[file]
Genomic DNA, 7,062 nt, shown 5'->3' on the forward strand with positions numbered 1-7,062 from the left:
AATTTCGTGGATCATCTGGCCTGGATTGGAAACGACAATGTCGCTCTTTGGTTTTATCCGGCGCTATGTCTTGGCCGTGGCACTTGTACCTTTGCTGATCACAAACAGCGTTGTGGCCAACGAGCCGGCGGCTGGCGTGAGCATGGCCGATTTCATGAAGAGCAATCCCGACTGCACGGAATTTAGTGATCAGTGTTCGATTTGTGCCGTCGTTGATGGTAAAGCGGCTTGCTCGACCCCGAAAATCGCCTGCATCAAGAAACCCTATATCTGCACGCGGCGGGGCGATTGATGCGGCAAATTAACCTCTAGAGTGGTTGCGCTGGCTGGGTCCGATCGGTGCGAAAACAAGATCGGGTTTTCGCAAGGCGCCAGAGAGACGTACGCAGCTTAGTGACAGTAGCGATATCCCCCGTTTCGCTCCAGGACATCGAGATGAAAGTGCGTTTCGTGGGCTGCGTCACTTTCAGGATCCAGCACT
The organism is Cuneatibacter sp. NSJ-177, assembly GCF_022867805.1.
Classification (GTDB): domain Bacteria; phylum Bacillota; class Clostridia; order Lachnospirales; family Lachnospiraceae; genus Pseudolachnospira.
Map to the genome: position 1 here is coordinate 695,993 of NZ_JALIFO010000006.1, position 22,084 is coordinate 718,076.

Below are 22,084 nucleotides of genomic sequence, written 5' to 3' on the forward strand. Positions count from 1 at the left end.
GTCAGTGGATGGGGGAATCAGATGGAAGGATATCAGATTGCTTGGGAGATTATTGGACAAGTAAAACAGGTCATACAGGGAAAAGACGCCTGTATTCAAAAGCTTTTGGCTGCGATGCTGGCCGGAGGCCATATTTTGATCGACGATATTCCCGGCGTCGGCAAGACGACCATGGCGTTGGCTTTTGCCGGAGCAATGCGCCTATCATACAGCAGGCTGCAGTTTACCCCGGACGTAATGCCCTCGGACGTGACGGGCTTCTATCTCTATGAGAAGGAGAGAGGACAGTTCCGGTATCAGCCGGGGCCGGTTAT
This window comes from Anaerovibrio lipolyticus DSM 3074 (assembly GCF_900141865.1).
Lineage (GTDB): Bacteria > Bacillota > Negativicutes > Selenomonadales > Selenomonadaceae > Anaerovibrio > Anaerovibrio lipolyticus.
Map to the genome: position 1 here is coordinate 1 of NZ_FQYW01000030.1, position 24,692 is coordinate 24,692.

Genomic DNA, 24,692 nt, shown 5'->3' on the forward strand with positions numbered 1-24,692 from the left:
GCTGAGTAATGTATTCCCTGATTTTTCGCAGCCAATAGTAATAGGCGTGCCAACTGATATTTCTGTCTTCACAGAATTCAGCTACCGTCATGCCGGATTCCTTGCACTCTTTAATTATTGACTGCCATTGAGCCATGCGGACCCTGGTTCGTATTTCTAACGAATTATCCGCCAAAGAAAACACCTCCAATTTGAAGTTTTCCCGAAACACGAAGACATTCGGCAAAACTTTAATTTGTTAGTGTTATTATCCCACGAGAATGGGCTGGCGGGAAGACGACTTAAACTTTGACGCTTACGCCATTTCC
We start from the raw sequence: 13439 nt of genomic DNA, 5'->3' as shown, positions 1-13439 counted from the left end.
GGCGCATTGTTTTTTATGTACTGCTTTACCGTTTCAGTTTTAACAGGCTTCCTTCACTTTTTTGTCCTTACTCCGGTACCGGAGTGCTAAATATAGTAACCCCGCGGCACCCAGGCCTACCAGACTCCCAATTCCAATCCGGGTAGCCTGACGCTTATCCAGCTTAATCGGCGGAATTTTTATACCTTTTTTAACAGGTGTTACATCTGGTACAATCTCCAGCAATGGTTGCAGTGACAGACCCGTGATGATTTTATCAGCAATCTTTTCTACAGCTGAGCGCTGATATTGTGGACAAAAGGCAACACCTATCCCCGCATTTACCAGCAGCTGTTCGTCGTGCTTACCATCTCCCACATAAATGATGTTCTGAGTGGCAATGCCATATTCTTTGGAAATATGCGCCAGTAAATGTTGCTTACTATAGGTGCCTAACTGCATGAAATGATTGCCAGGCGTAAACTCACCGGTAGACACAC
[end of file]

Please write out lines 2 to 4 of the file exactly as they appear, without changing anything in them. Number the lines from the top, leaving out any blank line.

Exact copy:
AATTTCGTGGATCATCTGGCCTGGATTGGAAACGACAATGTCGCTCTTTGGTTTTATCCGGCGCTATGTCTTGGCCGTGGCACTTGTACCTTTGCTGATCACAAACAGCGTTGTGGCCAACGAGCCGGCGGCTGGCGTGAGCATGGCCGATTTCATGAAGAGCAATCCCGACTGCACGGAATTTAGTGATCAGTGTTCGATTTGTGCCGTCGTTGATGGTAAAGCGGCTTGCTCGACCCCGAAAATCGCCTGCATCAAGAAACCCTATATCTGCACGCGGCGGGGCGATTGATGCGGCAAATTAACCTCTAGAGTGGTTGCGCTGGCTGGGTCCGATCGGTGCGAAAACAAGATCGGGTTTTCGCAAGGCGCCAGAGAGACGTACGCAGCTTAGTGACAGTAGCGATATCCCCCGTTTCGCTCCAGGACATCGAGATGAAAGTGCGTTTCGTGGGCTGCGTCACTTTCAGGATCCAGCACT
The organism is Cuneatibacter sp. NSJ-177, assembly GCF_022867805.1.
Classification (GTDB): domain Bacteria; phylum Bacillota; class Clostridia; order Lachnospirales; family Lachnospiraceae; genus Pseudolachnospira.